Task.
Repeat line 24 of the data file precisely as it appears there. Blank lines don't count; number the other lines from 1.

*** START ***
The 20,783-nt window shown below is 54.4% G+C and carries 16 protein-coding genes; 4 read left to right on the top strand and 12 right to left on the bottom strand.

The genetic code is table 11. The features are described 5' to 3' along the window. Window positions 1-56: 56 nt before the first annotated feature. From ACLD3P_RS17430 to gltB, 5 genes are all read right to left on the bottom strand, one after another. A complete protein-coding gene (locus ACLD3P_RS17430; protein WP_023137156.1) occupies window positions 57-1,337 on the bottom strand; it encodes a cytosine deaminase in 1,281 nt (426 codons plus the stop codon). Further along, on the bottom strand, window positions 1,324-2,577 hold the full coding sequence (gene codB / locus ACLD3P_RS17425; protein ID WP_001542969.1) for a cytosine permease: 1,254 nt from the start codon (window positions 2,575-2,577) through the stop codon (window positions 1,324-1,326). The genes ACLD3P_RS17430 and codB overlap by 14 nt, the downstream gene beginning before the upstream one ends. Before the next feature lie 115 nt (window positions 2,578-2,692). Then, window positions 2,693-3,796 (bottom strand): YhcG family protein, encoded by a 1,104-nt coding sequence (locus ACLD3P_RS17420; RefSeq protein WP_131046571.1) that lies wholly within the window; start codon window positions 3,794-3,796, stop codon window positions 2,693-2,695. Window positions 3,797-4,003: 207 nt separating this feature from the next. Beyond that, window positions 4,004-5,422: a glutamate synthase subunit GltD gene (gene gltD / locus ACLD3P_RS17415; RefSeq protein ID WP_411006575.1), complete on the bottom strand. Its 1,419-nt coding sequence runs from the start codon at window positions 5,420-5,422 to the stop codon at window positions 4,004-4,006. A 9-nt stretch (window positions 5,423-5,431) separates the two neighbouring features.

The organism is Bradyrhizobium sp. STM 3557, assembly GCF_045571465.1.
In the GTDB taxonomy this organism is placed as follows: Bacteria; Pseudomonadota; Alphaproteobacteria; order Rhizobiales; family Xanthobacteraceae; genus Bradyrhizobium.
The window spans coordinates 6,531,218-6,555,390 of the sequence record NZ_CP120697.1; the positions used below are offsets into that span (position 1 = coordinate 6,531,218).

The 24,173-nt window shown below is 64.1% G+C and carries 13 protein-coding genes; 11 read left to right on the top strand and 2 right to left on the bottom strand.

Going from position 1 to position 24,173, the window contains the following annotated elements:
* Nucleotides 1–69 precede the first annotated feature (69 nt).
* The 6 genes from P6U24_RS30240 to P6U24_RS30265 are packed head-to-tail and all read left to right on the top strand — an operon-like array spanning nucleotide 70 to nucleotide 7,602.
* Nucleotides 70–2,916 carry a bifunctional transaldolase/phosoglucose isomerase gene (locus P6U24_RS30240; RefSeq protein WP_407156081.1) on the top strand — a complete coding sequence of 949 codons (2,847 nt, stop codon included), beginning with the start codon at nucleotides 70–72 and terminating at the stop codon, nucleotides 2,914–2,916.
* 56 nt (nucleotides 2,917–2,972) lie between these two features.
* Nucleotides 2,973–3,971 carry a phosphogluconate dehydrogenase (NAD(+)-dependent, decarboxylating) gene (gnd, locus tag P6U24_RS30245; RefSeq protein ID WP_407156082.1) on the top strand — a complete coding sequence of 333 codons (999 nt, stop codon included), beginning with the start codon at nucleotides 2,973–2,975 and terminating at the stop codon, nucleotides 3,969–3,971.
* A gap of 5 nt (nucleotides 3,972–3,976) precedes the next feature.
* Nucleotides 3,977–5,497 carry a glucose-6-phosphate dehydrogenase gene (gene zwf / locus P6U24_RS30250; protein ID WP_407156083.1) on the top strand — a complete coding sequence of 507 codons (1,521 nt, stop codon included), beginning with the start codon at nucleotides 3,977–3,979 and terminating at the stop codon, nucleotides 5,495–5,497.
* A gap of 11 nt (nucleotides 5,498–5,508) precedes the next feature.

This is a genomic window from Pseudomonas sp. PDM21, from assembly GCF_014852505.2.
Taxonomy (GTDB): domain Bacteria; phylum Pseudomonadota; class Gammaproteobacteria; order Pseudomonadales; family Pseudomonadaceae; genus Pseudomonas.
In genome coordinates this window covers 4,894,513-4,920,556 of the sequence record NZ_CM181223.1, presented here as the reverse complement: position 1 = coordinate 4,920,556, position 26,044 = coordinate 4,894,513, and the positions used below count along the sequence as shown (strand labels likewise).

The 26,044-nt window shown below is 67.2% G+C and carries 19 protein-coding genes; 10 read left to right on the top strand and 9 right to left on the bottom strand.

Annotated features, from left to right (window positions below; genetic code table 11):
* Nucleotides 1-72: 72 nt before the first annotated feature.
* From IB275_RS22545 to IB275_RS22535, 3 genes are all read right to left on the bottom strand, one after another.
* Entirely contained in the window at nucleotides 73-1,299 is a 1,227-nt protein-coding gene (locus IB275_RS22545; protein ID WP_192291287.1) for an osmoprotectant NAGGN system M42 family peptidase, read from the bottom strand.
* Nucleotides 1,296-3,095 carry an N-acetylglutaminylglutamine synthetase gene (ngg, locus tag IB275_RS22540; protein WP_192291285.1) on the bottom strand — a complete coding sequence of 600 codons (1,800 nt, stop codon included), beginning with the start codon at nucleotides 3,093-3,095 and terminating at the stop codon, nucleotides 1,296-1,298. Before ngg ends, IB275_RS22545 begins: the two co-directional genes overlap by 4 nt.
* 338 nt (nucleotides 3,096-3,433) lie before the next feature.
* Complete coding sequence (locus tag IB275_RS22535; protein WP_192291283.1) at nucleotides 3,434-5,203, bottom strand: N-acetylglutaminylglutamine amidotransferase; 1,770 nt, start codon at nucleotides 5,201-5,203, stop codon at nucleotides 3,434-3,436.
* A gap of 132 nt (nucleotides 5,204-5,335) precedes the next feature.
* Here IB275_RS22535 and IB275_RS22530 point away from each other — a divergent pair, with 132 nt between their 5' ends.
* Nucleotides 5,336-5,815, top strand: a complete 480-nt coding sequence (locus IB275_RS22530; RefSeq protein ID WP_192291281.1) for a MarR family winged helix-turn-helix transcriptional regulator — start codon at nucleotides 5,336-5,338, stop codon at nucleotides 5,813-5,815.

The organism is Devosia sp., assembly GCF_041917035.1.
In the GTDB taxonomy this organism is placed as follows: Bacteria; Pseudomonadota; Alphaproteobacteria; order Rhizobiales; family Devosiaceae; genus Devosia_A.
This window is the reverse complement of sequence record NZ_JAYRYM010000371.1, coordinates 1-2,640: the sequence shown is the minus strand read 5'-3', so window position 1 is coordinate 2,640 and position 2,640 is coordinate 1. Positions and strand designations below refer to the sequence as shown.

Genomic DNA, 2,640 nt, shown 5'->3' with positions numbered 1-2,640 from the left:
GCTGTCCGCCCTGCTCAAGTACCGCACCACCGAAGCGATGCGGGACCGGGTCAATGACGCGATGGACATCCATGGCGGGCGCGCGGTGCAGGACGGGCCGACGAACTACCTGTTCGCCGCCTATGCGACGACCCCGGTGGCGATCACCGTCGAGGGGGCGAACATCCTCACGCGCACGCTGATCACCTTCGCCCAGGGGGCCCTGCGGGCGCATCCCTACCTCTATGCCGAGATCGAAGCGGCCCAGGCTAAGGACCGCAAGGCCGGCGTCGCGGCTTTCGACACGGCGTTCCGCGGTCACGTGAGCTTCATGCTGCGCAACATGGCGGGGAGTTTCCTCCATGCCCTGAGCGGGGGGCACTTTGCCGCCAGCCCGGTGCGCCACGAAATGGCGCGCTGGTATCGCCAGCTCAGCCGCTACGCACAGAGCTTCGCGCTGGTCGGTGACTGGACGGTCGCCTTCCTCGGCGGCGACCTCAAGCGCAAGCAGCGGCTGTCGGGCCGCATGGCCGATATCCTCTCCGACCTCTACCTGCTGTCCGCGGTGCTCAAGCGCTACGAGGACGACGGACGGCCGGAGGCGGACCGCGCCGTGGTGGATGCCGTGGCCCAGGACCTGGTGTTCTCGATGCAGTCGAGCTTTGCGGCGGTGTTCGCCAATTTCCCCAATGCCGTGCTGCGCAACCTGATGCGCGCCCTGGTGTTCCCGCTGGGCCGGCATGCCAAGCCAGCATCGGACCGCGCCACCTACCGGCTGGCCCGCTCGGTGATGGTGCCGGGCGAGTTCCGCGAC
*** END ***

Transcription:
* Nucleotides 1,296-3,095 carry an N-acetylglutaminylglutamine synthetase gene (ngg, locus tag IB275_RS22540; protein WP_192291285.1) on the bottom strand — a complete coding sequence of 600 codons (1,800 nt, stop codon included), beginning with the start codon at nucleotides 3,093-3,095 and terminating at the stop codon, nucleotides 1,296-1,298. Before ngg ends, IB275_RS22545 begins: the two co-directional genes overlap by 4 nt.